Investing can seem complex and intimidating, especially if you’re just dipping your toe in the pool of financial jargon and seemingly endless data. Today, we’ll try to simplify some of this complexity and make investing more accessible by focusing on four key factors: value, size, profitability, and market beta. These factors have been researched extensively and validated by some of the most renowned names in the field of financial economics, including Eugene Fama and Kenneth French.
The core purpose of this article is to explore these investment factors in a simple, easy-to-understand manner. These factors form the backbone of the investment philosophy espoused by Dimensional Fund Advisors, an investment firm whose beliefs are deeply rooted in empirical and academic research, particularly the work of Fama and French.
To set the stage, let’s first understand what “factors” are. In investing, a factor refers to a characteristic or trait that influences the risk and return behavior of a security or group of securities. Value, size, profitability, and market beta are four such factors that can be used to sort and classify stocks. The goal is to gain an edge, or a “factor premium,” by targeting stocks with these characteristics. If you’ve heard of index fund investing, consider this as a potentially more sophisticated approach that aims to yield better returns over time.
Let’s dive into the value factor.
The Value Factor
Think about when you’re shopping for groceries. If you see an item that you feel is priced lower than it’s worth, you’d be inclined to buy it, right? You’re recognizing that item’s “value.” In the world of investing, the same principle applies. The value factor is based on the concept that undervalued stocks – those priced lower than their intrinsic value – tend to yield better returns over time compared to similar companies with more expensive or overvalued stock prices.
But how do we determine whether a stock is undervalued? One common method is to look at the company’s book-to-market ratio. This ratio compares a company’s book value (what’s left if you sell off all assets and pay off all debts) to its market capitalization (how much the market thinks the company is worth). A high book-to-market ratio often indicates an undervalued stock.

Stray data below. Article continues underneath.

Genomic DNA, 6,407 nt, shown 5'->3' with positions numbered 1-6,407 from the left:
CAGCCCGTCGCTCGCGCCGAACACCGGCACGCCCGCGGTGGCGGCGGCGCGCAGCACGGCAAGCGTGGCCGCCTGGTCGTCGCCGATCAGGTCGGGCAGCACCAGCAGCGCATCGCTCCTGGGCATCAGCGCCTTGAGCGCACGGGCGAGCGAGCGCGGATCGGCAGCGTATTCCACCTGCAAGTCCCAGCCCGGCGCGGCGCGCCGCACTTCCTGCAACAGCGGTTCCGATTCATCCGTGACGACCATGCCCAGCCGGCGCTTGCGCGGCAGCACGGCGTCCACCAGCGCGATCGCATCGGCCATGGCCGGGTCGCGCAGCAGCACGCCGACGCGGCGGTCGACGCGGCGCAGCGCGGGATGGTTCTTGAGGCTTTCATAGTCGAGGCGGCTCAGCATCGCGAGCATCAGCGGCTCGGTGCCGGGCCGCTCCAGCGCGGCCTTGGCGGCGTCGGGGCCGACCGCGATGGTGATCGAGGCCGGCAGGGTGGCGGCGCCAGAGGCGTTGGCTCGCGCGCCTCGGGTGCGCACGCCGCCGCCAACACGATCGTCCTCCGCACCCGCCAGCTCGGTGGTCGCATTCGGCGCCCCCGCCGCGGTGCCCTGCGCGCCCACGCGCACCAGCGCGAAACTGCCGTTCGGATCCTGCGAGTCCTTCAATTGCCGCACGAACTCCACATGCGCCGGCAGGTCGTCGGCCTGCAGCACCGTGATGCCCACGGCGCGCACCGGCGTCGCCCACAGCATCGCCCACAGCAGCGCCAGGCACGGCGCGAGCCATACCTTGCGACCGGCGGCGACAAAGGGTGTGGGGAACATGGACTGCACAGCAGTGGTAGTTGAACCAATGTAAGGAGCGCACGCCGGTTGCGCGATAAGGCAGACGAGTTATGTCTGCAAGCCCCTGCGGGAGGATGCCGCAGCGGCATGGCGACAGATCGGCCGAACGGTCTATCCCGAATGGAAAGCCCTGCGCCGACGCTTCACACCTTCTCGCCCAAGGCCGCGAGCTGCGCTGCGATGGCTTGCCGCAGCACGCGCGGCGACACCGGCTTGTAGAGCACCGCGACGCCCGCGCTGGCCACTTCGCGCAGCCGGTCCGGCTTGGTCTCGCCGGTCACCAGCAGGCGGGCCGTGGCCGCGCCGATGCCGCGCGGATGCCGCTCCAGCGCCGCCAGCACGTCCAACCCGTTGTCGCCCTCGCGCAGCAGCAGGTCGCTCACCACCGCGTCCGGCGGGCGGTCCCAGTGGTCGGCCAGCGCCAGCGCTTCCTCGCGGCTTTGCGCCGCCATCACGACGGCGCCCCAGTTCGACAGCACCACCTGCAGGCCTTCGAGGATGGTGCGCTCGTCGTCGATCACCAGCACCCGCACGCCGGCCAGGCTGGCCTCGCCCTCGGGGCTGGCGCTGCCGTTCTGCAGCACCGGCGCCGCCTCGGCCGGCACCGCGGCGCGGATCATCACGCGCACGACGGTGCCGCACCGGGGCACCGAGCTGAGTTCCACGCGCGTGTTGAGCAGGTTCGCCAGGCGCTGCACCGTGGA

The value factor has been a subject of financial research for decades. It was notably put into the spotlight by Fama and French in their groundbreaking research demonstrating that over the long term, portfolios constructed with high book-to-market ratios (value stocks) tended to outperform those with lower ratios (growth stocks) over long time periods.
In the next section, we’ll explore the size factor, which relates to the impact of a company’s size on its expected returns.
The Size Factor
As we continue our investing journey, let’s think about size. Size in this context refers to a company’s market capitalization, or the total market value of a company’s outstanding shares of stock. Just as with the value factor, the size of a company can influence its stock performance, which is the principle behind the size factor.
Remember the story of David and Goliath? In the world of investing, small-cap (capitalization) companies are often called “Davids,” while large-cap companies are “Goliaths. The size factor posits that small-cap stocks outperform large-cap stocks over the long term.
Why might this be? It’s often because smaller companies, while carrying more risk due to less stability and resources, have a greater potential for growth. Imagine a small tech startup versus a giant multinational corporation. The startup might have the potential to double or even triple its size in a brief period, whereas the giant corporation is less likely to experience such rapid growth due to its already massive size. At some point, there are only so many more customers for a company to market its products to.
You can incorporate the size factor into your investing approach by tilting portfolios toward small-cap stocks. However, it’s important to remember that this doesn’t mean exclusively investing in small companies. Rather, it’s about strategically balancing the portfolio to harness the potential higher returns from these companies while mitigating risk with investments in larger, more stable companies. This is one of the core philosophies underpinning Dimensional Fund Advisors‘ investment approach.